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Ellen Greene

About this Artist

Actress, singer, and recording artist ELLEN GREENE (Miss Adelaide), has spent the last two seasons portraying the endearing, cheese-loving Vivian, one of the Darling Mermaid Darlings, on the critically praised ABC series Pushing Daisies. She has also recently been seen in a completely different role, offering a dramatic, chilling performance as Virginia Grey, the mother of Sylar, on the NBC drama Heroes.

Greene began her career as a nightclub singer, selling out famed venues such as Brothers & Sisters and Reno Sweeney. She has won acclaim for her interpretations of an eclectic array of material that ranges from Kurt Weill to Peter Allen and Tori Amos. Her singing, in fact, led to her first Broadway outing, the original musical Rachel Lily Rosenbloom and Don’t You Ever Forget It. When she was 21, Joseph Papp, the late founder of New York’s Public Theater, took her under his wing and cast her in productions of In the Boom Boom Room and The Threepenny Opera; she earned a Tony nomination for her work in the latter as Jenny – a role originally created by Lotte Lenya.

Greene, of course, is best known for her lovably ditzy, comical, and ultimately moving portrayal of the innocent flower shop worker with a heart of gold, Audrey, in both the original stage production (Drama Desk nominee for Outstanding Actress in a Musical) and the subsequent film of Little Shop of Horrors. Her film work also includes Next Stop, Greenwich Village as well as roles in I’m Dancing as Fast as I Can, Talk Radio, Pump Up the Volume, Stepping Out, Fathers & Sons, The Professional, Killer: A Journal of a Murderer, Jaded, One Fine Day, Sex and a Girl, and The Cooler, among others, and in the upcoming film Privileged. Her many television credits include her role of Sister Ruth, a rock-singer turned evangelist, in the HBO miniseries Glory! Glory!, for which she received an ACE award nomination.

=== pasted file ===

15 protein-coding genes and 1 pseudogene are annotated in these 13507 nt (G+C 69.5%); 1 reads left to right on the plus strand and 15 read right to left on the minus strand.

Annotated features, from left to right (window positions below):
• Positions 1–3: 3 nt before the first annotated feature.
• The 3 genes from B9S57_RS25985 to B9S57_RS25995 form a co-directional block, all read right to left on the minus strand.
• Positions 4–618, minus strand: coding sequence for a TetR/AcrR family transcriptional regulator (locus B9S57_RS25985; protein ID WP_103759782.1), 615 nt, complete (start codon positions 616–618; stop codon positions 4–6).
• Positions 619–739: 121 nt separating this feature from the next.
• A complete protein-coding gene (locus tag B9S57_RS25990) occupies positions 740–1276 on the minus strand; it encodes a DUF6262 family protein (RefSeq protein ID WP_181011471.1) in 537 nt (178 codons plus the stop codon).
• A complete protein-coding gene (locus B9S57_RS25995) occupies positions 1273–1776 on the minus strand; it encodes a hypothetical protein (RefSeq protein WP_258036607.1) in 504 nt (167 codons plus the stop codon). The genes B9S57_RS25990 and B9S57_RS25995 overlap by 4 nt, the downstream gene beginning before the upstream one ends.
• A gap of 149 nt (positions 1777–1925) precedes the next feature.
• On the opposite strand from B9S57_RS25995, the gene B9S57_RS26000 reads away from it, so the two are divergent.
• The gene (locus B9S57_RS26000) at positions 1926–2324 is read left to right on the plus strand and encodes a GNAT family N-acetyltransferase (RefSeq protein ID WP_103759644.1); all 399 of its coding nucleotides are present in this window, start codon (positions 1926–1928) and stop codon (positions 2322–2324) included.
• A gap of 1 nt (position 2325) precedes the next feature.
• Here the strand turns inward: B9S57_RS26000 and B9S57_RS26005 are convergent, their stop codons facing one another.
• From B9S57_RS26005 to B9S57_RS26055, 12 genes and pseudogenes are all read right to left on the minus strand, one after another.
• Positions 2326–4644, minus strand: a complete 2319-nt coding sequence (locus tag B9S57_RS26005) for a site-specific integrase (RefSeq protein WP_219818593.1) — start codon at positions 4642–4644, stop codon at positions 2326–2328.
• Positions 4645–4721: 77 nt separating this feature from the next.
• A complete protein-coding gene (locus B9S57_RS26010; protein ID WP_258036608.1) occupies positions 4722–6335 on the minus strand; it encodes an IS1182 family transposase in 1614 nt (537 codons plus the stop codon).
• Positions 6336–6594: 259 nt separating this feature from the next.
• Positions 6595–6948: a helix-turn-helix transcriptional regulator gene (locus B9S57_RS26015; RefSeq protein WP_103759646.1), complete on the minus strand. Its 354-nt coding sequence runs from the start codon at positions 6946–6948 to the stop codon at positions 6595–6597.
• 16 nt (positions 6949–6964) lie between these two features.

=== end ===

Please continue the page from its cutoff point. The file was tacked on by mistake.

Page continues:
Greene’s debut solo CD, In His Eyes – based on her concert act Torch, which was performed to rave reviews on both sides of the Atlantic – was named the vocal recording of the year by Playbill Magazine. For more information visit